Over the winter, I posted a Snapchat story of my dogs. (So out of character for me, I know.) They always fall asleep at the same time every day, and I couldn’t resist snapping a shot. I posted the pic, put my phone down, and went back to staring at the job boards that had been consuming my free time and burning my retinas.
When I picked up my phone some time later, I saw that a friend of mine had sent a snap back with the caption “why are you posting in the middle of the day, do you even have a job?”
Now I will admit what happened next is rather dramatic, but keep in mind I was extremely burnt out, and I immediately burst into tears. Even my sweet little angel pups woke up from their naps and looked at me like honey, get it together.
I had just worked three doubles in a row at the restaurant and I was due back in a few hours for a dinner shift. When I wasn’t serving, I was at my computer pouring over job postings, cold emailing potential connections, and drafting cover letters.
Yet, to the naked eye, I didn’t even have a job.
I was beyond frustrated. I didn’t understand how I could be so physically and mentally exhausted but have all of my efforts feel so incredibly fruitless.
From that point on, I began to become paranoid about everything I did. Did the mothers I ran into at the gym go home and ask their kids why I was on an elliptical at 2pm and not at an office? Did my former classmates who saw me in all of my aproned glory wonder what I was doing with my life? I couldn’t tell if people were judging me for not having a full-time job or if this was completely in my head.
Either way, I didn’t want to find out.
So, I tried to go off the radar as much as I could. Tone down my social media use and double down on the job search as much as my free time would allow. There were more than a few days when my mother would try to get me to close the lid of my laptop and take a morning off.
“You’re going to give yourself an ulcer,” she would say, watching as each job lead led me to a dead end.
For several months straight, I felt like I was caught in a revolving door of interviews, rejections, and then starting the process all over again. The first “no” I received felt like a huge blow, but I slowly began to feel more resilient with the second, third, and so on.
I knew a yes was around the corner, I just had to be patient.
The thing is, is that I had to remind myself that I always knew a yes was around the corner. I just didn’t know which corner. I completely understood sophomore year what it was going to mean for me to declare my English major and journalism minor. It would mean explaining my career goals over and over, convincing people I was not wasting my parents’ money, and my studies not being taken seriously, even if I was reading and writing until the sun came up.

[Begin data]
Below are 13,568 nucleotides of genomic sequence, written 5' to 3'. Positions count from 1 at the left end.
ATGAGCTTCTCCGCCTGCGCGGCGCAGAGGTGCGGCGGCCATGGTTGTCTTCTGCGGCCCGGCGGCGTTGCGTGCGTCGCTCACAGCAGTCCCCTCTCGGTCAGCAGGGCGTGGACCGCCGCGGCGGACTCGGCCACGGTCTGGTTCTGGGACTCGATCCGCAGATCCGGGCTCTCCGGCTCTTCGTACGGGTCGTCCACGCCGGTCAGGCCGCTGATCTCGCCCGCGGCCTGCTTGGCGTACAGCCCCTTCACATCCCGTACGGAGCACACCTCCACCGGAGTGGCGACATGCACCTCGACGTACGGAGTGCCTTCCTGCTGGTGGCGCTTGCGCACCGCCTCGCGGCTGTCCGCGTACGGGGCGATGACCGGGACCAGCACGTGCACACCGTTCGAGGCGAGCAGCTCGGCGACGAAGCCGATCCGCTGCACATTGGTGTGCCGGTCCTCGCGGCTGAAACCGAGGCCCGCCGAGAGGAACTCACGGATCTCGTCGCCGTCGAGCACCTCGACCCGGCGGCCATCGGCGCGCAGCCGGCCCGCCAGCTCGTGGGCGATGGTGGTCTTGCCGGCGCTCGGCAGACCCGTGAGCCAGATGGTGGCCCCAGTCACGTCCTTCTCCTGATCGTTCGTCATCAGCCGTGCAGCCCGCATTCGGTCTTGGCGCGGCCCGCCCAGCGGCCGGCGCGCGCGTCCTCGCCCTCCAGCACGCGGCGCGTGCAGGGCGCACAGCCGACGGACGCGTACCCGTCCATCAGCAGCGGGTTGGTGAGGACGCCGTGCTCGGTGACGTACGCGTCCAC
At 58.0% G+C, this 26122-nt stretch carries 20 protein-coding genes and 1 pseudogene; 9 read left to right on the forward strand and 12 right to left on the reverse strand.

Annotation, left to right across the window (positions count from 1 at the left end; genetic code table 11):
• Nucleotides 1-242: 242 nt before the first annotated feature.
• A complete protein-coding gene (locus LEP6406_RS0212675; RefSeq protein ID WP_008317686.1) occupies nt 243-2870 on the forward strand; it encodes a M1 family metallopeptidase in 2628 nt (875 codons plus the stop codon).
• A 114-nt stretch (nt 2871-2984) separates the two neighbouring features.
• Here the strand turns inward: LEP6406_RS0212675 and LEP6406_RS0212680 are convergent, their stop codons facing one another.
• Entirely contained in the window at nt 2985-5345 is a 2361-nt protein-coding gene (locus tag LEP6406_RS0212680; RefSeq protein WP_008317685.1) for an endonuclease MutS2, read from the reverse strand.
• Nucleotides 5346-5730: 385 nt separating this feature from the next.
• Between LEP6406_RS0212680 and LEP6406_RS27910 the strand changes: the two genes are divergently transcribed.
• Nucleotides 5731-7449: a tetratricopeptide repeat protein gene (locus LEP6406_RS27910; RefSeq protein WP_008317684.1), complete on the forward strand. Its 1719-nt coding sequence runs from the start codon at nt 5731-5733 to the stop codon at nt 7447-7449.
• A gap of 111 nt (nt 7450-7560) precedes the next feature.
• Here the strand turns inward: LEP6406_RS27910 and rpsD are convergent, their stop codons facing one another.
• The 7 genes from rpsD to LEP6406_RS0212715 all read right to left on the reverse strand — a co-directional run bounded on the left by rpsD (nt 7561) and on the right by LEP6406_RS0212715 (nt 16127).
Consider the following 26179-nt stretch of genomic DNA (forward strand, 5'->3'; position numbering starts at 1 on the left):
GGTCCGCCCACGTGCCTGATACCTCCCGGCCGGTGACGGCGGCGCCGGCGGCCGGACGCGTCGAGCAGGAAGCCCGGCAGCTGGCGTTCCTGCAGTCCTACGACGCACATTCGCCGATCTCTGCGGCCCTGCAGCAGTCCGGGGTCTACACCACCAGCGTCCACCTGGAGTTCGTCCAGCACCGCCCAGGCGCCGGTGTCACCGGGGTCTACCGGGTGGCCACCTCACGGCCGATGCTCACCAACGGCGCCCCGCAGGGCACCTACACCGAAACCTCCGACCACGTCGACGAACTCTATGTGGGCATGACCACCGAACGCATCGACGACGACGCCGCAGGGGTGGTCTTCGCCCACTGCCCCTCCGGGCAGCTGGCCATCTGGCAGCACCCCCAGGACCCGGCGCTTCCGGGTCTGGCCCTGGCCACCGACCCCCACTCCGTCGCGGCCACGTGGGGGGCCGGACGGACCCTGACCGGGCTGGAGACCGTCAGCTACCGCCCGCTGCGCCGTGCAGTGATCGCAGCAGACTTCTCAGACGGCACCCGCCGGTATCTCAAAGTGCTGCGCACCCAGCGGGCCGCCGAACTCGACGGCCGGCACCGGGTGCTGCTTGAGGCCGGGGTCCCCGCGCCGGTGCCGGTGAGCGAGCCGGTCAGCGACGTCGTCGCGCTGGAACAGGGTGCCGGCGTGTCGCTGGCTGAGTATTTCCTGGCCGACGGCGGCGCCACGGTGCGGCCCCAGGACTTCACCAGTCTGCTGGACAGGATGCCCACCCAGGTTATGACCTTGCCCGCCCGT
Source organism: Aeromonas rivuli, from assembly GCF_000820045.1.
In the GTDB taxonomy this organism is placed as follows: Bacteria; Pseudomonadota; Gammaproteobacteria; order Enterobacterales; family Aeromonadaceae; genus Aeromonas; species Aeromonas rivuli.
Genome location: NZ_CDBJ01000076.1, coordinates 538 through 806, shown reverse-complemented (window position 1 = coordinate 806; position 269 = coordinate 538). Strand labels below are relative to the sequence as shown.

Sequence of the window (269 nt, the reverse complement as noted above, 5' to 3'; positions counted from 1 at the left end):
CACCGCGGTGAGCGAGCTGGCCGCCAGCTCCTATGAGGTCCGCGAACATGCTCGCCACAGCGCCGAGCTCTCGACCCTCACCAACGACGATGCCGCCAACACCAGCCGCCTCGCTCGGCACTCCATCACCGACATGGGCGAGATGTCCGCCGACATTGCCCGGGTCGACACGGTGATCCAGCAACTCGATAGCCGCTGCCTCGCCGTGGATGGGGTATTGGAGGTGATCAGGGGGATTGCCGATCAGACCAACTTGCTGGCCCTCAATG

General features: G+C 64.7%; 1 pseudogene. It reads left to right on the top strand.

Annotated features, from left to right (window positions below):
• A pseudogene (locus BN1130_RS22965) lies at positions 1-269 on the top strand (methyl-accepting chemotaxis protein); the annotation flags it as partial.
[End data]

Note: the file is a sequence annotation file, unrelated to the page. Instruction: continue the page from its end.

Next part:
I was alright with all of that, though, because I knew this field was the only one that would make me happy. At the end of the day, it is the only career path I foresee for myself, so why run away from that feeling because another major promised a higher potential salary?
I didn’t care about money then, and I don’t now. Of course I want to be able to provide a comfortable life for myself, but money has never and will never be the driving factor in my career path.
Not everyone can be very understanding of that mentality, however. In fact, a lot of people felt like they could fill in the blanks for me before I even had a chance to.
I remember there was one night at the bar last year when an acquaintance came up to me to while I was waiting to buy a drink. He asked me how I had been, and I said that I was happy that my finals were over.
“Wait, aren’t you an English major?” he asked, staring at me as if I was an extra hard sudoku puzzle.
“You have finals? What even are they, like spelling tests?” he laughed. Shockingly enough, I didn’t find that comment to be very funny.
I may or may not have called him an asshole and told him that he could pass the vodka soda he assumed I wanted to the business major to his left, but you weren’t there. So we can pretend I gracefully bowed out of the conversation and strutted away, right?
Anyway, the moral of the story here is that I understood from Day 1 that this would be a challenge. I tried not to be too sensitive about what other people said, but sometimes I did break when I felt I was already being bent a little too far.
Although I am thrilled to say that I have finally found a wonderful position in my field, I can’t address that excitement without acknowledging that it has not been easy. I am still so grateful I was able to choose the path that I did, and it has been the greatest privilege of my life thus far.
The blood, sweat, and tears – at risk of sounding totally cliche – have all been worth it, because these feelings of humility and appreciation have taught me a lot about myself. Even though my first instinct was always to sugar coat my situation until it resembled something professional, there is no running away from the fact that I wasn’t being true to myself.
Yes, I chose what some may consider an unrealistic major and I don’t regret it. No, I did not have a job lined up after college. And yes, I waitressed my way through life until I got the one I wanted. That’s it, that’s the whole story.
And it feels really good to say it.